1 Embarking for Cythera (1978)
While reading an essay by Giovanni Macchia on the 18th-century French artist Jean-Antoine Watteau during the summer of 1978 I was struck by a paragraph describing the island of Cythera, the subject of one of Watteau's most celebrated paintings, "L'Embarquement pour l'îsle de Cythère:"
"The myth of the island of Cythera, or of love, has distant roots in French and Italian culture, in which the journey is depicted as a difficult quest. Cythera is a paradise wavering in the ephemeral and in artifice; it represents an invitation to delights amid the enchantment of nature. It is an island toward which the pilgrims embark but never arrive; it preserves its light only if it remains far on the horizon."
It was this short description of the mythical island, rather than Watteau's painting itself, which inspired the general atmosphere of "Embarking for Cythera," a brief ten-minute, one-movement work for eight players written that summer. The piece attempts to capture Macchia's senseof wavering in the ephemeral and in artifice by means of evanescent timbres, textures and harmonies, implying perhaps that the music's stability and moments of arrival like the island itself are just out of reach.
The somewhat unorthodox instrumentation of the work has a less poetic origin. That same summer, composer and colleague Donald Erb and I started to form a professional fifteen-instrument new music ensemble in Cleveland, a group we ultimately named Reconnaissance. At the point I began composing "Embarking for Cythera," eight players had joined, so I limited the instrumentation to those particular eight. Reconnaissance gave the piece its first performance at the Cleveland Institute of Music in January 1979 under the direction of John Ross, and later in Carnegie Recital Hall, New York, under the direction of Larry Baker.
2 The Clouds of Magellan (1995)
"The Clouds of Magellan" was commissioned by Indiana University to commemorate the 175th anniversary of the University's founding in 1820. The work was composed in 1995 and is cast in a single movement lasting about fourteen minutes; the first performance was given by the Indiana University Concert Orchestra in February 1996 under the direction of David Dzubay.
Musically the work is a hommage to the music of Claude Debussy and Igor Stravinsky, two composers whose works influenced my earliest compositional efforts, and to whom I still turn for inspiration. Though no music by either composer is quoted, the general references to each will be obvious even to a casual listener.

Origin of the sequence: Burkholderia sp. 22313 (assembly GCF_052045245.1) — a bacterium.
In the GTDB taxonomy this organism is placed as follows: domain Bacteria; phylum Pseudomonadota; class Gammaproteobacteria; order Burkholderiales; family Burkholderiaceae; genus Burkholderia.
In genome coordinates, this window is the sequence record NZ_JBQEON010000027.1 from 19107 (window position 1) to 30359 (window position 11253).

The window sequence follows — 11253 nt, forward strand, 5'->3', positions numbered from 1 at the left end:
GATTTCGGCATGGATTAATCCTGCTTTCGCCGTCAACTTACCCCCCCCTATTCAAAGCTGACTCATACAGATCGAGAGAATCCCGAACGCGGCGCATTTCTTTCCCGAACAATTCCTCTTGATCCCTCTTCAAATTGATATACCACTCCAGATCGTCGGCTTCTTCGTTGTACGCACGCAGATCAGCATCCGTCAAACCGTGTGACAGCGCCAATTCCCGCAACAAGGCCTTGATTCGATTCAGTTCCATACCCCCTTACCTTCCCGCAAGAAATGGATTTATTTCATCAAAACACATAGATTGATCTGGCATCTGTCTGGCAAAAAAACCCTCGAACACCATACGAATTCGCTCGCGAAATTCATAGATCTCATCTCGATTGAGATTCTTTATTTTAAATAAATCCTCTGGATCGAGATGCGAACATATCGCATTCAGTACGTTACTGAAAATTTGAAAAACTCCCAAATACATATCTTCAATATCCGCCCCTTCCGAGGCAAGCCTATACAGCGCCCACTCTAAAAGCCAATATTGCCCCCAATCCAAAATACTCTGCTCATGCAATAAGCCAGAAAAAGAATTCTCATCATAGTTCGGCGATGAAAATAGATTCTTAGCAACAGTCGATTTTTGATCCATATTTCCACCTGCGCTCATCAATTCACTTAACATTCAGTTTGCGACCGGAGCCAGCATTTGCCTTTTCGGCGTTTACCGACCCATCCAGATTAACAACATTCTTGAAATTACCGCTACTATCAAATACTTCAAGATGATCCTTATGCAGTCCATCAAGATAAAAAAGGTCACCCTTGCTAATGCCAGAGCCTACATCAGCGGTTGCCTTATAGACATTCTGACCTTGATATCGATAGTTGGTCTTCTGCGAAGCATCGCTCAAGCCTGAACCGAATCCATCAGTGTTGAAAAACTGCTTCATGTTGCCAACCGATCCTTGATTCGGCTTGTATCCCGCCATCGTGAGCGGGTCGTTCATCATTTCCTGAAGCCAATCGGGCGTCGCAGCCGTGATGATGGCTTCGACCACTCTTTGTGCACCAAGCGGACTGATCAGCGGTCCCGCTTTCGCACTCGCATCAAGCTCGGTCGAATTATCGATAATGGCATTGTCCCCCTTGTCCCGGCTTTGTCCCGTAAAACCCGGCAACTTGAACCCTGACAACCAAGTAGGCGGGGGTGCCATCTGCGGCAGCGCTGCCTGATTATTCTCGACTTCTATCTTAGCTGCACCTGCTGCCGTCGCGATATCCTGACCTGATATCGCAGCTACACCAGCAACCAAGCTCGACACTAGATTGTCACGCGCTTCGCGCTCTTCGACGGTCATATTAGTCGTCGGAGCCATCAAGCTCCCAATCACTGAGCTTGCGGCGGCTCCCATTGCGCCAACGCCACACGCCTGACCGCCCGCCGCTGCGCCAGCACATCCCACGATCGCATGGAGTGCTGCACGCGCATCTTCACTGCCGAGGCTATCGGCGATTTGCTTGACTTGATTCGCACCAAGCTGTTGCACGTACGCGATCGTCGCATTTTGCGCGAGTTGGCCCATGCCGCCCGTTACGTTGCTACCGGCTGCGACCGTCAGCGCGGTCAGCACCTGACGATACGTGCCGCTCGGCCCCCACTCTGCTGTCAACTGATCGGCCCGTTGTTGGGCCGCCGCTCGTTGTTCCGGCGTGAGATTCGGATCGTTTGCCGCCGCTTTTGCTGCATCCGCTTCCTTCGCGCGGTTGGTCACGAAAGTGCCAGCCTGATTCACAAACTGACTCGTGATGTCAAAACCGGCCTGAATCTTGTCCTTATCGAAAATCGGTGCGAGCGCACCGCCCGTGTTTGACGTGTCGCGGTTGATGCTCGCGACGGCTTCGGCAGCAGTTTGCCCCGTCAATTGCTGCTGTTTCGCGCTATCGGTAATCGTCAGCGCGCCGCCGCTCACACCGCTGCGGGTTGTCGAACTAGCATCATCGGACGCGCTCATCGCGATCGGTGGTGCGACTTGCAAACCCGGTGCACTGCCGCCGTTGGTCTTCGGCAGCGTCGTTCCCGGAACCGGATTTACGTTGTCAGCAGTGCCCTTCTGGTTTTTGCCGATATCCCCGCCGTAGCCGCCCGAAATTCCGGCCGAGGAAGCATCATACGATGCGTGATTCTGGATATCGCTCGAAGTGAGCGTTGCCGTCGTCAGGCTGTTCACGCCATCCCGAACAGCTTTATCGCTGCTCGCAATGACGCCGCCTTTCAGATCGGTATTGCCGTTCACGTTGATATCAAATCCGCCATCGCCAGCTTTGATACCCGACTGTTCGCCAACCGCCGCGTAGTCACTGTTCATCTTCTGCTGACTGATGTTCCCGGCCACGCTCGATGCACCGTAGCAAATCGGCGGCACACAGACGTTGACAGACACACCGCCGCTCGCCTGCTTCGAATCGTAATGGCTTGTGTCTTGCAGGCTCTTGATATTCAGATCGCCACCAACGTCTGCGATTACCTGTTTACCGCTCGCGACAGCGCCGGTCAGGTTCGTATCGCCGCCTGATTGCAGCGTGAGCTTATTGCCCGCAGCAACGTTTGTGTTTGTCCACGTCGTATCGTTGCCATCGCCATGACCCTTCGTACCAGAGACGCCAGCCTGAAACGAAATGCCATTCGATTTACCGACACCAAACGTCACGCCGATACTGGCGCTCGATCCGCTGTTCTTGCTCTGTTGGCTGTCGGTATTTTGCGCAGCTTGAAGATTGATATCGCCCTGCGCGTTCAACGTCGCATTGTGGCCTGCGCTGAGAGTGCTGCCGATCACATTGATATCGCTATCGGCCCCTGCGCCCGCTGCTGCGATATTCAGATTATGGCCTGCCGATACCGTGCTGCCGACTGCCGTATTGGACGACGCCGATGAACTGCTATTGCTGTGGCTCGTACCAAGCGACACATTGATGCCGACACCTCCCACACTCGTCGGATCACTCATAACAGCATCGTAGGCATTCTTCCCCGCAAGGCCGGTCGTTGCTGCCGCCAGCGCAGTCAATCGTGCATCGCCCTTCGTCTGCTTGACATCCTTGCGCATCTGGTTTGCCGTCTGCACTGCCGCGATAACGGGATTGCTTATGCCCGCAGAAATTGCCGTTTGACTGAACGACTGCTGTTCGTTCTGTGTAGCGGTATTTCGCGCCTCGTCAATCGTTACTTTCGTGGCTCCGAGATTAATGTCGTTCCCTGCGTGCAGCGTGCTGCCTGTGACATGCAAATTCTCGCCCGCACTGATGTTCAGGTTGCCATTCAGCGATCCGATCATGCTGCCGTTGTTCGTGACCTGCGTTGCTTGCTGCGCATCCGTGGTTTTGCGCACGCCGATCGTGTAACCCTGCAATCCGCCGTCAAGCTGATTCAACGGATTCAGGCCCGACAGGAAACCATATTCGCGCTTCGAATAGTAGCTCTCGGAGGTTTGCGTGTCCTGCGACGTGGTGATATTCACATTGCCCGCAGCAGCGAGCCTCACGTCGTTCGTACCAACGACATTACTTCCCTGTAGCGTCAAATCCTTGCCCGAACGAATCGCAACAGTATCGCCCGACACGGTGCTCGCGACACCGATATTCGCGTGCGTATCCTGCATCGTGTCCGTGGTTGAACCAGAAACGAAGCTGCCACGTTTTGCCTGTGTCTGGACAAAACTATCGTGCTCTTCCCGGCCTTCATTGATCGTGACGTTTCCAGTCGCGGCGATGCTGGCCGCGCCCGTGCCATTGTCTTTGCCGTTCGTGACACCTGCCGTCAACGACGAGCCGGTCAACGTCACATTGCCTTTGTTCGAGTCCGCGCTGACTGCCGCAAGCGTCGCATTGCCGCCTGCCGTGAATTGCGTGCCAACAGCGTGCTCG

The Magellanic Clouds (Nubeculae magellani) are two bright nebulae visible from the southern hemisphere, used by the earliest sailors (and ultimately Magellan, hence their current designation) as important aids to navigation. Their appearance in the title refers not only to Debussy and Stravinsky, my chosen "navigators" in this piece, but also to something more general, personal, and extra-musical. Among the remedies the great seventeenth-century English prose writer Robert Burton prescribes in his Anatomy of Melancholy as solace for the misfortunes of the human condition is the observation of the night sky. With the nebulae of the title standing in for all the stars, "The Clouds of Magellan" is my own metaphorical contemplation of the heavens, a musical attempt to "exhilarate a sorrowful heart," in Burton's evocative words, through "Topick starres, apertio portarum, in the Dodecotemories or constellations, the Moones mansions, such aspects of Planets, such winds, or dissolving Ayre."
3-9 Fancies and Goodnights (1994)
This work was written in 1994 for the ensemble Ciosoni (Michael Cameron, bassist; Timothy Lane, flutist; and Eric Mandat, clarinetist), is in seven interconnected movements, and lasts about twenty minutes.
The goodnights and fancies of the title (a phrase from Shakespeare's Henry IV, Part II) are intended here as emblems for two musical types that make up the piece, the nocturne and fantasia. The trio's equilibrium lies perhaps in the fourth and sixth movements, the longest of the seven; each is a slow, elegiac nocturne. The remaining five movements are all brief fantasias, fast, intense, high-strung in character, and either closely related thematically or frankly repetitive. The division of slow and fast into separate movements is not absolute, however; Fantasia III dissolves into anticipations of the following nocturne, and both nocturnes are disrupted by unsettled memories of the fantasias.
During the course of the work there is an accompanied solo for each instrument, the clarinet in the second fantasia, the flute and double bass in the first and second nocturnes, respectively. All seven movements are played without pause.
10 Black Fugatos (1983)